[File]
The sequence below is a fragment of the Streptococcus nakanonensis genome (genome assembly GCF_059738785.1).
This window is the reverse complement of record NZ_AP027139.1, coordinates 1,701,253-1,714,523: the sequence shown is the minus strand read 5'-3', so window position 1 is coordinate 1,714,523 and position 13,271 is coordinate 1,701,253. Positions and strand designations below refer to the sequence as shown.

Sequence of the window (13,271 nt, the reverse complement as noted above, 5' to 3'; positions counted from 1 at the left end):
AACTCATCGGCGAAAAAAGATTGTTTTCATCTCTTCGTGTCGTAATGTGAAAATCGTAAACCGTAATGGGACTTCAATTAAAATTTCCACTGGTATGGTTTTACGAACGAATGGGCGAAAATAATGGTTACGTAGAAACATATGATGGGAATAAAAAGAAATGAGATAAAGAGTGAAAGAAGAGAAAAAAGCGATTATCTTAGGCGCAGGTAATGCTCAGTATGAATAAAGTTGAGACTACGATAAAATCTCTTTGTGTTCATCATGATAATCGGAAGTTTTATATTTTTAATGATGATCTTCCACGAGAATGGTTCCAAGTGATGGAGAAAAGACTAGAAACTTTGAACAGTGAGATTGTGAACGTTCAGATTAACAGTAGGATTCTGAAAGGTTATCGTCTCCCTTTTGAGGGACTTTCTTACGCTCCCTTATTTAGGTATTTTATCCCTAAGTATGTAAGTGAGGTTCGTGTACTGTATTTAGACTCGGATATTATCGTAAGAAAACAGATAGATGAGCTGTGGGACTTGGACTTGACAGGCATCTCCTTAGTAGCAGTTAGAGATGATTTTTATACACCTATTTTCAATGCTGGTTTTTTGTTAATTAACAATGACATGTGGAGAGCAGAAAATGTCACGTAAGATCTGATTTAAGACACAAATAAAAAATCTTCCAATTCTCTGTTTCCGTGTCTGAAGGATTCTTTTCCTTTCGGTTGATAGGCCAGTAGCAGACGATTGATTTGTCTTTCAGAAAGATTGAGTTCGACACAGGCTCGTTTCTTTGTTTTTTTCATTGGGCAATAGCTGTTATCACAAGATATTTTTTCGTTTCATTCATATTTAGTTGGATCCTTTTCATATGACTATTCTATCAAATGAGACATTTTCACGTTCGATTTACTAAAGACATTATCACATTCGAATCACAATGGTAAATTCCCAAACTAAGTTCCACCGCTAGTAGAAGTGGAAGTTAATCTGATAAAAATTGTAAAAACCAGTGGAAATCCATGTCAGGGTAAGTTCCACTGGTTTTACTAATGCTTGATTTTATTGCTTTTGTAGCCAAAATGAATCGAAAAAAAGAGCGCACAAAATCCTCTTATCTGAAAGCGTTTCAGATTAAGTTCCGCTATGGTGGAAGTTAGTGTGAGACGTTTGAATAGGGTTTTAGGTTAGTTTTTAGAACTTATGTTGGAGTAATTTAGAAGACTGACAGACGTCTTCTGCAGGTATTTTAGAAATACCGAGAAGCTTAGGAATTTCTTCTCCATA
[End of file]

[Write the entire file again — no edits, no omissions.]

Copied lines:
The sequence below is a fragment of the Streptococcus nakanonensis genome (genome assembly GCF_059738785.1).
This window is the reverse complement of record NZ_AP027139.1, coordinates 1,701,253-1,714,523: the sequence shown is the minus strand read 5'-3', so window position 1 is coordinate 1,714,523 and position 13,271 is coordinate 1,701,253. Positions and strand designations below refer to the sequence as shown.

Sequence of the window (13,271 nt, the reverse complement as noted above, 5' to 3'; positions counted from 1 at the left end):
AACTCATCGGCGAAAAAAGATTGTTTTCATCTCTTCGTGTCGTAATGTGAAAATCGTAAACCGTAATGGGACTTCAATTAAAATTTCCACTGGTATGGTTTTACGAACGAATGGGCGAAAATAATGGTTACGTAGAAACATATGATGGGAATAAAAAGAAATGAGATAAAGAGTGAAAGAAGAGAAAAAAGCGATTATCTTAGGCGCAGGTAATGCTCAGTATGAATAAAGTTGAGACTACGATAAAATCTCTTTGTGTTCATCATGATAATCGGAAGTTTTATATTTTTAATGATGATCTTCCACGAGAATGGTTCCAAGTGATGGAGAAAAGACTAGAAACTTTGAACAGTGAGATTGTGAACGTTCAGATTAACAGTAGGATTCTGAAAGGTTATCGTCTCCCTTTTGAGGGACTTTCTTACGCTCCCTTATTTAGGTATTTTATCCCTAAGTATGTAAGTGAGGTTCGTGTACTGTATTTAGACTCGGATATTATCGTAAGAAAACAGATAGATGAGCTGTGGGACTTGGACTTGACAGGCATCTCCTTAGTAGCAGTTAGAGATGATTTTTATACACCTATTTTCAATGCTGGTTTTTTGTTAATTAACAATGACATGTGGAGAGCAGAAAATGTCACGTAAGATCTGATTTAAGACACAAATAAAAAATCTTCCAATTCTCTGTTTCCGTGTCTGAAGGATTCTTTTCCTTTCGGTTGATAGGCCAGTAGCAGACGATTGATTTGTCTTTCAGAAAGATTGAGTTCGACACAGGCTCGTTTCTTTGTTTTTTTCATTGGGCAATAGCTGTTATCACAAGATATTTTTTCGTTTCATTCATATTTAGTTGGATCCTTTTCATATGACTATTCTATCAAATGAGACATTTTCACGTTCGATTTACTAAAGACATTATCACATTCGAATCACAATGGTAAATTCCCAAACTAAGTTCCACCGCTAGTAGAAGTGGAAGTTAATCTGATAAAAATTGTAAAAACCAGTGGAAATCCATGTCAGGGTAAGTTCCACTGGTTTTACTAATGCTTGATTTTATTGCTTTTGTAGCCAAAATGAATCGAAAAAAAGAGCGCACAAAATCCTCTTATCTGAAAGCGTTTCAGATTAAGTTCCGCTATGGTGGAAGTTAGTGTGAGACGTTTGAATAGGGTTTTAGGTTAGTTTTTAGAACTTATGTTGGAGTAATTTAGAAGACTGACAGACGTCTTCTGCAGGTATTTTAGAAATACCGAGAAGCTTAGGAATTTCTTCTCCATA